I know we aren't supposed to solve this through any use of trigonometry rules, but I'm not sure how to go about solving this within 2 minutes. I've tried dropping perpendicular from one of the vertices at the base to form a 306090 triangle within the triangle, but I think I'm getting stuck with the algebra now? Rotate the diagram as shown below: Attachment: Ttriangle.png Triangle BDC is a 30°60°90° right triangle. Now, in a right triangle where the angles are 30°, 60°, and 90° the sides are always in the ratio \(1 : \sqrt{3}: 2\), the leg opposite 30° (BD) corresponds with \(1\), thethe leg opposite 60° (DC) corresponds with \(\sqrt{3}\), and the hypotenuse \(BC=x\) corresponds with 2. So, since \(BC=x\) then \(BD=\frac{x}{2}\) and \(DC=\frac{x\sqrt{3}}{2}\). Also notice that \(AD=ACDC=x\frac{x\sqrt{3}}{2}\). Next, from Pythagoras theorem \(AB^2=BD^2+AD^2\) > \(2=(\frac{x}{2})^2+(x\frac{x\sqrt{3}}{2})^2\) > \(2=x^2(\frac{1}{4}+12*\frac{\sqrt{3}}{2}+\frac{3}{4})\) > \(2=x^2(2\sqrt{3})\) > \(x^2=\frac{2}{2\sqrt{3}}\) > rationalize: \(x^2=\frac{2*(2+\sqrt{3})}{(2\sqrt{3})(2+\sqrt{3})}=4+2\sqrt{3}\) > \(x^2=4+2\sqrt{3}=(\sqrt{3})^2+2\sqrt{3}+1=(\sqrt{3}+1)^2\) > \(x=\sqrt{3}+1\). Answer: B. Hope it's clear. Being naive here... How do you define Triangle BDC as 30 60 90 ? isn't the entire angle B 60?



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Re: In the diagram, what is the value of x? [#permalink]
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essarr wrote: Attachment: isofindx.jpg In the diagram, what is the value of x? A. \(1+sqrt(2)\) B. \(1+sqrt(3)\) C. \(2sqrt(2)\) D. \(sqrt(2)+sqrt(3)\) E. \(2sqrt(3)\) I know we aren't supposed to solve this through any use of trigonometry rules, but I'm not sure how to go about solving this within 2 minutes. I've tried dropping perpendicular from one of the vertices at the base to form a 306090 triangle within the triangle, but I think I'm getting stuck with the algebra now? Here is how I approached this question: Create a 306090 triangle by dropping an altitude from one of the base angles. The sides are in the ratio \(1:\sqrt{3}:2\). Since side x corresponds to 2 in the ratio, the length of the altitude will be x/2. Say the altitude from 30 degree angle to side \(\sqrt{2}\) is of length y. Area of triangle = \((\frac{1}{2})*y*\sqrt{2} = (\frac{1}{2})*(\frac{x}{2})*x\) \(y = \frac{x^2}{2\sqrt{2}}\) Now use the pythagorean theorem: \(y^2 + (\frac{\sqrt{2}}{2})^2 = x^2\) \(\frac{x^4}{8} + \frac{1}{2} = x^2\) \(x^4  8x^2 + 4 = 0\) Put \(x^2 = a\) \(a^2  8a + 4 = 0\) \(a = 4 + 2\sqrt{3}\) \(x^2 = 3 + 1 + 2\sqrt{3} = \sqrt{3}^2 + 1 + 2\sqrt{3}\) \(x = \sqrt{3} + 1\)
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Re: In the diagram, what is the value of x? [#permalink]
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05 Feb 2016, 08:58
VeritasPrepKarishma wrote: essarr wrote: Attachment: isofindx.jpg In the diagram, what is the value of x? A. \(1+sqrt(2)\) B. \(1+sqrt(3)\) C. \(2sqrt(2)\) D. \(sqrt(2)+sqrt(3)\) E. \(2sqrt(3)\) I know we aren't supposed to solve this through any use of trigonometry rules, but I'm not sure how to go about solving this within 2 minutes. I've tried dropping perpendicular from one of the vertices at the base to form a 306090 triangle within the triangle, but I think I'm getting stuck with the algebra now? Here is how I approached this question: Create a 306090 triangle by dropping an altitude from one of the base angles. The sides are in the ratio \(1:\sqrt{3}:2\). Since side x corresponds to 2 in the ratio, the length of the altitude will be x/2. Say the altitude from 30 degree angle to side \(\sqrt{2}\) is of length y. Area of triangle = \((\frac{1}{2})*y*\sqrt{2} = (\frac{1}{2})*(\frac{x}{2})*x\) \(y = \frac{x^2}{2\sqrt{2}}\) Now use the pythagorean theorem: \(y^2 + (\frac{\sqrt{2}}{2})^2 = x^2\) \(\frac{x^4}{8} + \frac{1}{2} = x^2\) \(x^4  8x^2 + 4 = 0\) Put \(x^2 = a\) \(a^2  8a + 4 = 0\) \(a = 4 + 2\sqrt{3}\) \(x^2 = 3 + 1 + 2\sqrt{3} = \sqrt{3}^2 + 1 + 2\sqrt{3}\) \(x = \sqrt{3} + 1\) Again sorry how do you substitute x= sq rt 2 when you initially define x corresponds to 2...coming back after a break..sorry I'm being rusty here!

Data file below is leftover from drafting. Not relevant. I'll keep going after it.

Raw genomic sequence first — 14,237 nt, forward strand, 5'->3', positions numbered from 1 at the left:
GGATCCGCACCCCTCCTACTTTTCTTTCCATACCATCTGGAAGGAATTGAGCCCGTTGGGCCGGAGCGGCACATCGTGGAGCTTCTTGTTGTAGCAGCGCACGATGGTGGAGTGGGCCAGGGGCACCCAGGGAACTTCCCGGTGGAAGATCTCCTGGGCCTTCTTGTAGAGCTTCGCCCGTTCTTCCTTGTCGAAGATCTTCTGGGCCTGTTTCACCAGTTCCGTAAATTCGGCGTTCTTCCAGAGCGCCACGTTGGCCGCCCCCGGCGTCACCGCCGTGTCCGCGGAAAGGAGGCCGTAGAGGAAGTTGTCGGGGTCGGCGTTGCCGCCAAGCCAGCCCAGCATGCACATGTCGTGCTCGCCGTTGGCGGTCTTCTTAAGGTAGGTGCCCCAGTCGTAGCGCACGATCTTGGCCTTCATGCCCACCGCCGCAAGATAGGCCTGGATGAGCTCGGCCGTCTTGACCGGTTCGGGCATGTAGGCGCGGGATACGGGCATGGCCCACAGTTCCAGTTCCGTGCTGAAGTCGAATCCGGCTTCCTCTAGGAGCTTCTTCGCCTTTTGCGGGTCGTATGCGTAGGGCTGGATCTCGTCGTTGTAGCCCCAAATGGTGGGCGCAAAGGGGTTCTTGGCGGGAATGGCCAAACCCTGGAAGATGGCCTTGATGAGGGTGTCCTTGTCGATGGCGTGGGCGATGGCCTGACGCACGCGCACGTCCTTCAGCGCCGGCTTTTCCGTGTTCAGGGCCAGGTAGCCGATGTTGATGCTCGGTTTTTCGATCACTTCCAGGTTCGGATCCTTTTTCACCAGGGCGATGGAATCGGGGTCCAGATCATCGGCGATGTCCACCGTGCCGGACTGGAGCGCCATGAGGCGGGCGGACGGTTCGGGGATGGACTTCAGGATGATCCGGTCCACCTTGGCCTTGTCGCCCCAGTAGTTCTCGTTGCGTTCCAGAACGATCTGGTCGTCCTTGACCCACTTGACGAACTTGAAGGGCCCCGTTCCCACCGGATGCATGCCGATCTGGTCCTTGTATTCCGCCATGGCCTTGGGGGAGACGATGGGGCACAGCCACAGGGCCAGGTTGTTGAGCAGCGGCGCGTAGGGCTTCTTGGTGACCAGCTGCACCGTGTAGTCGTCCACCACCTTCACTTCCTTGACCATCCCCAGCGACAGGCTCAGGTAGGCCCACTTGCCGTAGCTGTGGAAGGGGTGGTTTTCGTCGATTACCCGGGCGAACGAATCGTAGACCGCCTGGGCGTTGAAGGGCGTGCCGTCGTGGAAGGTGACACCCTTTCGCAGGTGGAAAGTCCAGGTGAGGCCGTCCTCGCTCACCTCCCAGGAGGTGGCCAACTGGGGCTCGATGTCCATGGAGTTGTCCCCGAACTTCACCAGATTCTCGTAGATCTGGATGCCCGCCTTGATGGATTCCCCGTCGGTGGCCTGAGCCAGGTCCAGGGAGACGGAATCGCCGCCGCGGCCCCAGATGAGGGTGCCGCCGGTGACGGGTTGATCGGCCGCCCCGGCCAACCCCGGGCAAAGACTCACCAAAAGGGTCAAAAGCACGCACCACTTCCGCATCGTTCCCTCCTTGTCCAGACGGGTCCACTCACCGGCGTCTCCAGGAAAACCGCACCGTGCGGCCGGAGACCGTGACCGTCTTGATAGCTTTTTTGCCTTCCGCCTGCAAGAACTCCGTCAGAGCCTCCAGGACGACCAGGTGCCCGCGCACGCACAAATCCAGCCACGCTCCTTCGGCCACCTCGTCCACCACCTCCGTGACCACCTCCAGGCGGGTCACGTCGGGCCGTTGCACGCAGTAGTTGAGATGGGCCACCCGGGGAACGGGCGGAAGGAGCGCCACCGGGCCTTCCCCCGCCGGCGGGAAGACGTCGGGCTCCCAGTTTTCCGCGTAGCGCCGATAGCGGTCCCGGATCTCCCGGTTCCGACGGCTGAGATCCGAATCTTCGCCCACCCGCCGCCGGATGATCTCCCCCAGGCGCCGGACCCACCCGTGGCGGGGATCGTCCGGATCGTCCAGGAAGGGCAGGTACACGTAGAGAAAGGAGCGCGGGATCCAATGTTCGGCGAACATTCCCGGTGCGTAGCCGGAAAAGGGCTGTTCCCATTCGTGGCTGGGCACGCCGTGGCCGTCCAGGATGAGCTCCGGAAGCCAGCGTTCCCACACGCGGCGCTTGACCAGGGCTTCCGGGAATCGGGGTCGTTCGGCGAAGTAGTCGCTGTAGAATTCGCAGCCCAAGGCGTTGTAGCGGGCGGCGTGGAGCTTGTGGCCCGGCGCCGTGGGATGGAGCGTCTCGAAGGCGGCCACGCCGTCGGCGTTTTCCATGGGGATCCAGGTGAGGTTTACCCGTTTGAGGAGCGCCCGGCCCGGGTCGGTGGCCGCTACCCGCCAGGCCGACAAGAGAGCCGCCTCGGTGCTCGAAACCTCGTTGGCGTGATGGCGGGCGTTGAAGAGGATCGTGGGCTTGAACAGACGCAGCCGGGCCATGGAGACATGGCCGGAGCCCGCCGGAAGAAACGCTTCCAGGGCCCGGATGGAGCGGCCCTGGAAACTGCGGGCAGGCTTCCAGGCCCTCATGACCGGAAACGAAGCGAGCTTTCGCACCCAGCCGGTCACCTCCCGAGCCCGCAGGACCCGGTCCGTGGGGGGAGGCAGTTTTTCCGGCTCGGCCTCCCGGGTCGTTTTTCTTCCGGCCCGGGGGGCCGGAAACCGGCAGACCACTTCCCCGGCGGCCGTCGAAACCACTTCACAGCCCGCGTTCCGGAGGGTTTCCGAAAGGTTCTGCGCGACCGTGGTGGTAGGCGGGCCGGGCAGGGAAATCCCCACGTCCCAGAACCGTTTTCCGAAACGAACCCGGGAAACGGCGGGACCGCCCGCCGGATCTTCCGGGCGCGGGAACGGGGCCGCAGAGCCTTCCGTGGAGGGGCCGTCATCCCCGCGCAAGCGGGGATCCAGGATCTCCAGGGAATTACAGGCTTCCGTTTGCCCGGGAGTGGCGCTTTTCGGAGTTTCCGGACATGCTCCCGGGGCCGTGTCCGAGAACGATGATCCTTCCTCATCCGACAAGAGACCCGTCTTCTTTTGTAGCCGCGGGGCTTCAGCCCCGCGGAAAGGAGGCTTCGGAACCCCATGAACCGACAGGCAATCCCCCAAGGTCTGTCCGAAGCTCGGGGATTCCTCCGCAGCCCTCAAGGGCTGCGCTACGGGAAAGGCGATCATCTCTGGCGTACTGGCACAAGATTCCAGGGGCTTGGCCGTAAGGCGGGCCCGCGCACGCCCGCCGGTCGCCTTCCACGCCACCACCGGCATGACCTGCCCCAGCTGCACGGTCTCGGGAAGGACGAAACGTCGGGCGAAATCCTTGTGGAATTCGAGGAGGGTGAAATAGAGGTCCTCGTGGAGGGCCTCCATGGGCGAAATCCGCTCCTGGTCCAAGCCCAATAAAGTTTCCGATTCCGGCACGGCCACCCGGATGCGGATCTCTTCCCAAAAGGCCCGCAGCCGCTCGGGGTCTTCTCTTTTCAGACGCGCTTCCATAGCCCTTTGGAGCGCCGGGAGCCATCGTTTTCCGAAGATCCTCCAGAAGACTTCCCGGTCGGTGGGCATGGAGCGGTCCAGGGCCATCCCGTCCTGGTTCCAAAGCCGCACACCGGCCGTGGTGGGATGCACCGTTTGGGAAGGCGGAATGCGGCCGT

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Re: In the diagram, what is the value of x? [#permalink]
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vinny87 wrote: VeritasPrepKarishma wrote: essarr wrote: Attachment: isofindx.jpg In the diagram, what is the value of x? A. \(1+sqrt(2)\) B. \(1+sqrt(3)\) C. \(2sqrt(2)\) D. \(sqrt(2)+sqrt(3)\) E. \(2sqrt(3)\) I know we aren't supposed to solve this through any use of trigonometry rules, but I'm not sure how to go about solving this within 2 minutes. I've tried dropping perpendicular from one of the vertices at the base to form a 306090 triangle within the triangle, but I think I'm getting stuck with the algebra now? Here is how I approached this question: Create a 306090 triangle by dropping an altitude from one of the base angles. The sides are in the ratio \(1:\sqrt{3}:2\). Since side x corresponds to 2 in the ratio, the length of the altitude will be x/2. Say the altitude from 30 degree angle to side \(\sqrt{2}\) is of length y. Area of triangle = \((\frac{1}{2})*y*\sqrt{2} = (\frac{1}{2})*(\frac{x}{2})*x\) \(y = \frac{x^2}{2\sqrt{2}}\) Now use the pythagorean theorem: \(y^2 + (\frac{\sqrt{2}}{2})^2 = x^2\) \(\frac{x^4}{8} + \frac{1}{2} = x^2\) \(x^4  8x^2 + 4 = 0\) Put \(x^2 = a\) \(a^2  8a + 4 = 0\) \(a = 4 + 2\sqrt{3}\) \(x^2 = 3 + 1 + 2\sqrt{3} = \sqrt{3}^2 + 1 + 2\sqrt{3}\) \(x = \sqrt{3} + 1\) Again sorry how do you substitute x= sq rt 2 when you initially define x corresponds to 2...coming back after a break..sorry I'm being rusty here! Never mind...got it



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Re: In the diagram, what is the value of x? [#permalink]
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20 Feb 2017, 06:51
The hardest thing here is to rationalize like did Bunuel I picked B just doing approx calculation...after I got 4+2(3)^1/2...



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In the diagram, what is the value of x? [#permalink]
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15 Mar 2018, 09:21
Hi A small formula might save u a lot of precious time in the real GMAT. For a triangle with sides a,b and c and angles A, B and C the cosine rule can be written as: a^2 = b^2 + c^2  2bc cos A. According to this We get \((\sqrt{2})^2\) = \(x^2 +x^2  2X^2* Cos 30\) \(2 = 2x^22x^2*(\sqrt{3}/2)\) hence \(x^2 = 2/(2\sqrt{3})\) rationalizing we get \(x^2 = 4+2\sqrt{3}\) or x = \(1+\sqrt{3}\)
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In the diagram, what is the value of x?